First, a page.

The family of the crew
The families of sailors were often poor and depended on the wages of their father, son, husband or brother. There were no means of communicating with ships as there are today, and the families might go for months or even years without any news. They were dependant on the slave ship owners to give them news and pay money owing to them. Sailors would often die at sea, which would mean certain poverty for the dependant family. If the sailor died at sea, the personal belongings and any wages were supposed to be returned to the family. The family might have to write to the owners of the ship asking for the money to be sent to them.
In the letter below, Mrs Mary Holman asks James Rogers, the owner of a slave ship, for the 20 pounds owing to her husband, who was a sailor on Roger’s ship. Rogers was one of Bristol’s most prominent slave traders. The captain of his ship the Recovery was John Kimber, who was tried for the murder of an enslaved African girl on board the Recovery in 1791.
To James Rogers from Mary Holman of Devon.
Bidiford 2 Febrary [all spelling is as in the original letter]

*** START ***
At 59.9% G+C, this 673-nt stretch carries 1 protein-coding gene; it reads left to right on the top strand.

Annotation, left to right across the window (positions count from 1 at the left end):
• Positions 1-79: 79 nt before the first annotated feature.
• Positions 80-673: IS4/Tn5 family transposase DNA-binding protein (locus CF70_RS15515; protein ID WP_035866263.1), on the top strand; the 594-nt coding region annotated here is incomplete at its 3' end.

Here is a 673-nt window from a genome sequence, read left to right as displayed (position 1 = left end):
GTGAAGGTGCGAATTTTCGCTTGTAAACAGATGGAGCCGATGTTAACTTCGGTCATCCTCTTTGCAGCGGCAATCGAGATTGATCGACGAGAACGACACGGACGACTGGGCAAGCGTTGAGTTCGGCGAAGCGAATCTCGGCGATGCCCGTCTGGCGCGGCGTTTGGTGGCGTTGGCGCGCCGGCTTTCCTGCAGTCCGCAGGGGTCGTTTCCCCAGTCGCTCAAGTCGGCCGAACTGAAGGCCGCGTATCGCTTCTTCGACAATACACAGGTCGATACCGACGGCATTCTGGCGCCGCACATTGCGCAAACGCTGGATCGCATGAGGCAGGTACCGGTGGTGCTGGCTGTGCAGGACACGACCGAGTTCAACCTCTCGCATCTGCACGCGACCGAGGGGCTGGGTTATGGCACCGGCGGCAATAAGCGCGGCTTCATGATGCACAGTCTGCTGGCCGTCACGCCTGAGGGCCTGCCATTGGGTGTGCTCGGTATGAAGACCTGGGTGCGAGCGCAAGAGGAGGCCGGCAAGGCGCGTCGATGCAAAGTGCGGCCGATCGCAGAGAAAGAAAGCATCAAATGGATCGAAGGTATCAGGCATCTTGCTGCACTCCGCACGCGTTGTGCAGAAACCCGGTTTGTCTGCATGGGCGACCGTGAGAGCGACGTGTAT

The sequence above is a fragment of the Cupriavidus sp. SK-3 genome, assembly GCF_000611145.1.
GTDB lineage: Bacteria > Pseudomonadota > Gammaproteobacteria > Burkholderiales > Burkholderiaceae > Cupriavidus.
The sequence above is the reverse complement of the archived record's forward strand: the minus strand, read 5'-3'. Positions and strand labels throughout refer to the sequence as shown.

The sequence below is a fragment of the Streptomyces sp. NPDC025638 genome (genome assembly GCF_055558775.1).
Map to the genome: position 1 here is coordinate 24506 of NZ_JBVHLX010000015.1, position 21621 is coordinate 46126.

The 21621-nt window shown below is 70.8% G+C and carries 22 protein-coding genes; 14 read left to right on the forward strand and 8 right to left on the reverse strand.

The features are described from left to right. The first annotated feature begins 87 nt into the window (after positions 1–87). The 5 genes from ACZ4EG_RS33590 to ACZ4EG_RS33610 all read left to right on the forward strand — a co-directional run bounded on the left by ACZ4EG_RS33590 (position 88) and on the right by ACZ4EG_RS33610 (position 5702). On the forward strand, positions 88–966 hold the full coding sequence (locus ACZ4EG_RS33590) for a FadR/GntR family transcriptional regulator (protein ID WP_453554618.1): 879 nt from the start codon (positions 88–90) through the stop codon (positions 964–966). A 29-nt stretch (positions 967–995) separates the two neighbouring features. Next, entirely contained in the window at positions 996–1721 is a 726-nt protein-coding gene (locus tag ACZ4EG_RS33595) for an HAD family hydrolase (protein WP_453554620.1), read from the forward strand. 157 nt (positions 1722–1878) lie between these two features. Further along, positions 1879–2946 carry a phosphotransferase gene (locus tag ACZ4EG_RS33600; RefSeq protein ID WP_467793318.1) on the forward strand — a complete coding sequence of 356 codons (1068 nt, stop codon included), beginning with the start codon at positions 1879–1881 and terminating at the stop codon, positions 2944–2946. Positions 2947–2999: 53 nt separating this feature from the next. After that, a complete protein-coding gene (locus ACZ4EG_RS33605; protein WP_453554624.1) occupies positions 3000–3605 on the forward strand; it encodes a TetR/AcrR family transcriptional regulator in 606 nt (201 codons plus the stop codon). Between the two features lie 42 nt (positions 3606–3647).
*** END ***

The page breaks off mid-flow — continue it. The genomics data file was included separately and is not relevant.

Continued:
I have taken the Liberty to wright to you to beag the fa[v]our of you to be so obleagging as to remit me tuntey pounds by Captn Kimber as I dar[e] say he will be so kind as to you now but my Husbant thought it much better for me to draw on you when I arrived in bidiford then to bring aney som of money with me. And Should be very glad if you will Let me now if you have herd from by Husban in so doing you will obleadg you humble servent
The letter below was also written to the slave trader James Rogers. It was written on behalf of Jane Dineley, the wife of William Dineley. William Dineley was the surgeon on Roger’s ship the Fame, which had left Bristol in November 1790, bound for Africa and then the Caribbean islands. William Dinely seems to have fallen out with the captain of the ship, and was left on the island of Jamaica, in the Caribbean. Dinely, stuck in Jamaica with little money or surgical equipment, had to fend for himself and find his own way home. As in Silas Told’s case mentioned earlier, crew members were often ‘discharged’ in the Caribbean islands, in other words they were made redundant. This was because, the ships leaving Africa for the Caribbean needed large crews to look after the enslaved Africans. When they arrived in the Caribbean, the enslaved Africans were sold. Fewer sailors were needed to sail the ship and its cargo of sugar back to its home port (such as Bristol). William Dineley was one of the thirteen crew from the slave ship the Fame, who were left in Jamaica. Yet nine new men were taken on for the voyage home.
‘Dumfries 28 November 1791
Sir I beg leave to adress you in the name of mrs. Dinely the wife of Mr. William dinley late surgeon or doctor of the Fame of bristol. It apears that mr. Dinely was maliciously put and left onshore in the Island of jamaica by james Williams Master of the Fame on the 31rst of July last.